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Marriott Marquis, Torrey Pines 1
American Economic Association
Friday, Jan. 3, 2020 2:30 PM - 4:30 PM (PDT)
- Chair: Richard Pomfret, University of Adelaide
Firms and Economic Performance: A View from Trade
AbstractWe use transaction-level US import data to compare firms from virtually all countries in the world competing in a single destination market. Guided by a simple theoretical framework, we decompose countries' market shares into the contribution of the number of firm-products, their average attributes (quality and efficiency) and heterogeneity around the mean. To further explore the role of exceptional firms, we also develop a novel decomposition that separates the contribution of heterogeneity from that of granularity. Our results show that the number of firm-products explains half of the variation in sales, while the remaining part is equally accounted for by average attributes and their dispersion. Quality is the main driver of firm heterogeneity. While individual firms matter, we find that heterogeneity is more important than granularity for explaining sales. We then study how the distribution of firm-level characteristics varies across countries, and we explore some of its determinants. Countries with a larger market size tend to be characterized by a more dispersed distribution of firms' sales, especially due to heterogeneity in quality. These countries also tend to be more likely to host superstar firms, although this is not the only source of higher heterogeneity.
Globally Consistent Creditor Protection, Reallocation, and Productivity
AbstractThis paper documents that resource reallocation across firms is an important mechanism through which creditor rights affect real outcomes. I exploit the staggered adoption of an international convention that provides globally consistent strong creditor protection for aircraft finance. I find that country-level productivity in the aviation sector, proxied by average monthly flying hours per aircraft, increases by 12% following the adoption of the Convention. Across-firm reallocation accounts for most of the productivity increase. Productive firms borrow more, expand, and adopt new technology at the expense of unproductive ones. Such reallocation is facilitated by (i) easier and quicker asset redeployment; and (ii) the influx of foreign financiers offering innovative financial products to improve credit allocative efficiency. I further document an increase in competition and an improvement in the breadth and the quality of products available to consumers.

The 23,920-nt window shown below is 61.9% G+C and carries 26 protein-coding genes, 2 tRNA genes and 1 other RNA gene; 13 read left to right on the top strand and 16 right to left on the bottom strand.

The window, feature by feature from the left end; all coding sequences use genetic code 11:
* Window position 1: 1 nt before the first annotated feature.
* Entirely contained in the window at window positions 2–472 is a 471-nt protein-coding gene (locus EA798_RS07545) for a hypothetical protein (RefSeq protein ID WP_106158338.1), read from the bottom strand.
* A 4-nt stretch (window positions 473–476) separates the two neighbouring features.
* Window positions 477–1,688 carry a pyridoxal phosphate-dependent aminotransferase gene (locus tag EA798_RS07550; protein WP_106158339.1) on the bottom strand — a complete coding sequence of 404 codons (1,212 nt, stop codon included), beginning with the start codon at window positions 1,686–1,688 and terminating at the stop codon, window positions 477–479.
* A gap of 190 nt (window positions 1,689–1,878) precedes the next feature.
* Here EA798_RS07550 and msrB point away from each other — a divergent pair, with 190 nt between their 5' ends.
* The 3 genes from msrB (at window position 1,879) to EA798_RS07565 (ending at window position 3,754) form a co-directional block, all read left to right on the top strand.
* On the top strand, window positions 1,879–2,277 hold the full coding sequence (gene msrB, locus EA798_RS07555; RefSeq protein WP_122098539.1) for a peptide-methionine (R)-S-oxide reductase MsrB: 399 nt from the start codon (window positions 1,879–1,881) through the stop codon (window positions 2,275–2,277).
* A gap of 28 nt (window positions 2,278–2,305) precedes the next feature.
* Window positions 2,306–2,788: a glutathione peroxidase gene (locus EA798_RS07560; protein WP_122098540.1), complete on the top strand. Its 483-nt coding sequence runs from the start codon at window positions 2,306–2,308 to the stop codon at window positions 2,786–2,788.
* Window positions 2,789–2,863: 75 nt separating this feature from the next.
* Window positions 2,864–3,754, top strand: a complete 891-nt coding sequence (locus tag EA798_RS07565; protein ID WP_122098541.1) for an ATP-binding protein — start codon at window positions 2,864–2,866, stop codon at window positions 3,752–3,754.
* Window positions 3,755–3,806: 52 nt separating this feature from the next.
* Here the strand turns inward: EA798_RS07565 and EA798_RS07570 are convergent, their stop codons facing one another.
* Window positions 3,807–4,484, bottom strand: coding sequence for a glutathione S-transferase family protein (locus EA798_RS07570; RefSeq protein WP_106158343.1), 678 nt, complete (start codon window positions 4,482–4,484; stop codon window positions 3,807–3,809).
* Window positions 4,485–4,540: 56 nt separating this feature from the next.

Trade Effects of the New Silk Road
AbstractThis paper takes a first look at the trade effects of China’s Belt and Road Initiative (BRI) on the 71 countries potentially involved. The initiative consists of several infrastructure investment projects to improve the land and maritime transportation in the BRI region. The analysis first uses geo-referenced data and geographical information system analysis to compute the bilateral time to trade before and after the BRI. Then, it estimates the effect of improvement in bilateral time to trade on bilateral export values and trade patterns, using a gravity model and a comparative advantage model à la Nunn (2007), respectively. Finally, the analysis combines the estimates from the regression analysis with the results of the geographical information system analysis to quantify the potential trade effects of the Belt and Road Initiative. The paper finds that (i) the Belt and Road Initiative increases trade flows among participating countries by up to 4.1 percent; (ii) these effects would be three times as large on average if trade policy reforms, such as improvements on border delays, trade agreements and tariff reductions, complemented the upgrading in transport infrastructure; and (iii) products that use time sensitive inputs, and countries that are highly exposed to the new infrastructure and integrated in global value chains have larger trade gains. We address the potential endogeneity between infrastructure and trade in different ways. First, we use an Instrumental Variable (IV) approach, where we employ the physical geography features of transit countries along any trade route as instruments for the bilateral transport time between the trading partners. Next, we eliminate nodal countries and the extractive sector from the analysis. Intuitively, if the goal of the BRI is for China to access larger markets or to secure energy supplies, an analysis focused on transit countries and non-energy sectors should mitigate endogeneity problems.
Trade Liberalisation, Export Quality and Wage Inequality: Evidence from China
AbstractThis paper explores the impacts of trade liberalization on the wage inequality between skilled and unskilled labor in the presence of endogenous quality choice of firms. We consider two types of trade liberalization: tariff reduction in intermediates and tariff reduction in final goods. We capture the causal effects of input trade liberalization on wage inequality by adopting the firms that are exempted from input tariff as a natural control group. Using the Chinese firm-level production data, we find that input trade liberalization widens the wage inequality of skills and improves the export quality of Chinese firms. We also provide evidence that tariff reduction in the final goods narrows the wage inequality between skilled and unskilled labor, which is associated with lower export quality.
- F1 - Trade